The Shock of the Fall (Aug. 2014)
I was pleasantly surprised by this book. I’m ashamed to say it, but I’d been avoiding it just because I didn’t find the cover appealing. It struck me as a little Fault in Our Stars-ish. But I decided to give it a chance since Filer is coming to the Edinburgh Book Festival and I had tickets to his events.
Wow. First of all, this is a super quick and easy read. I blew through the book in two days and probably could have done it in one, but I forced myself to put it down so I could savor the experience.
This is a very brave debut novel. Just in terms of the narrative style and structure. The narrator/protagonist is a man struggling with severe mental illness and a traumatic childhood experience. So the novel is this protagonist documenting his story from within and without a mental ward, consequently the text includes varying typeface, drawings, etc to depict the way this narrator sees and expresses his world. Like I said, it’s a very brave style for a debut novel, but it creates such an authentic voice. The characters are extremely well-drawn, from Matthew and his family to the other patients and nurses at the mental ward. You really get a full, well-rounded sense of his world.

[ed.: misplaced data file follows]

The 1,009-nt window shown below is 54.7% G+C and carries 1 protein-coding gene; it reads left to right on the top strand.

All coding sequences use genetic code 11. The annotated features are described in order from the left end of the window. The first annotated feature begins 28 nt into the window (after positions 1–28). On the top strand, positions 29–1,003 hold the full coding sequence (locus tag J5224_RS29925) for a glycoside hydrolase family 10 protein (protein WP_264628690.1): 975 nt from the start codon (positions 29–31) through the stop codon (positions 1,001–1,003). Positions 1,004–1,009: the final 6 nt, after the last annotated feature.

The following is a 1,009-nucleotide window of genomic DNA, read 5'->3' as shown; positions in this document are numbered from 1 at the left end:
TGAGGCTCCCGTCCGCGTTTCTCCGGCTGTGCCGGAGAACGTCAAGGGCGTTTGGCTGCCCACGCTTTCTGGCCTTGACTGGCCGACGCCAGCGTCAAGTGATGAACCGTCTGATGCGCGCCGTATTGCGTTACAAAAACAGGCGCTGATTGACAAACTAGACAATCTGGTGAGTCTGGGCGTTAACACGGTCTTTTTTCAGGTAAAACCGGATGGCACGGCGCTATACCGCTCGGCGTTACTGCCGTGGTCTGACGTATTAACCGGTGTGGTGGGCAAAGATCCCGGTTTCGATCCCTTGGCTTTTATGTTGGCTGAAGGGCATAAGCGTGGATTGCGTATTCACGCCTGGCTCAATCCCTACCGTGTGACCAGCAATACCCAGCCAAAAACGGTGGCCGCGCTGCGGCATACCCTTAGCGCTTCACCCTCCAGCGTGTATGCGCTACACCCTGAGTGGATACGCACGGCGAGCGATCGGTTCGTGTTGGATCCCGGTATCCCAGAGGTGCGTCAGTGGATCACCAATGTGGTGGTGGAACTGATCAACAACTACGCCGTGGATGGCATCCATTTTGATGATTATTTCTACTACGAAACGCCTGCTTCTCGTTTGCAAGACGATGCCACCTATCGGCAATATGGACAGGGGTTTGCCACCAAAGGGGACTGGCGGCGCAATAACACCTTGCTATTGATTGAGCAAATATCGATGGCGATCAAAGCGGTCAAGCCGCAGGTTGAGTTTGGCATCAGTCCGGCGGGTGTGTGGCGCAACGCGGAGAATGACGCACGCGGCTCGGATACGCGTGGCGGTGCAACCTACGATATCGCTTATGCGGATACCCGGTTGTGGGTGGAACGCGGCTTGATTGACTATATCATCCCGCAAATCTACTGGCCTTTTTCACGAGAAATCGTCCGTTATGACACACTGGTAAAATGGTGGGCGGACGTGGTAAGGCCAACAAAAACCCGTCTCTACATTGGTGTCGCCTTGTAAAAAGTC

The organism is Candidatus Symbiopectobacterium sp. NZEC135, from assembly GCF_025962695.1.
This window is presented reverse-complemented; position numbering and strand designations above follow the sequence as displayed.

It’s a heartbreaking story and I can’t reveal much more without spoiling it. The ending is perhaps a tad “deflated” after the suspense of the story, but it does make perfect sense for the character.
Overall, very satisfying read.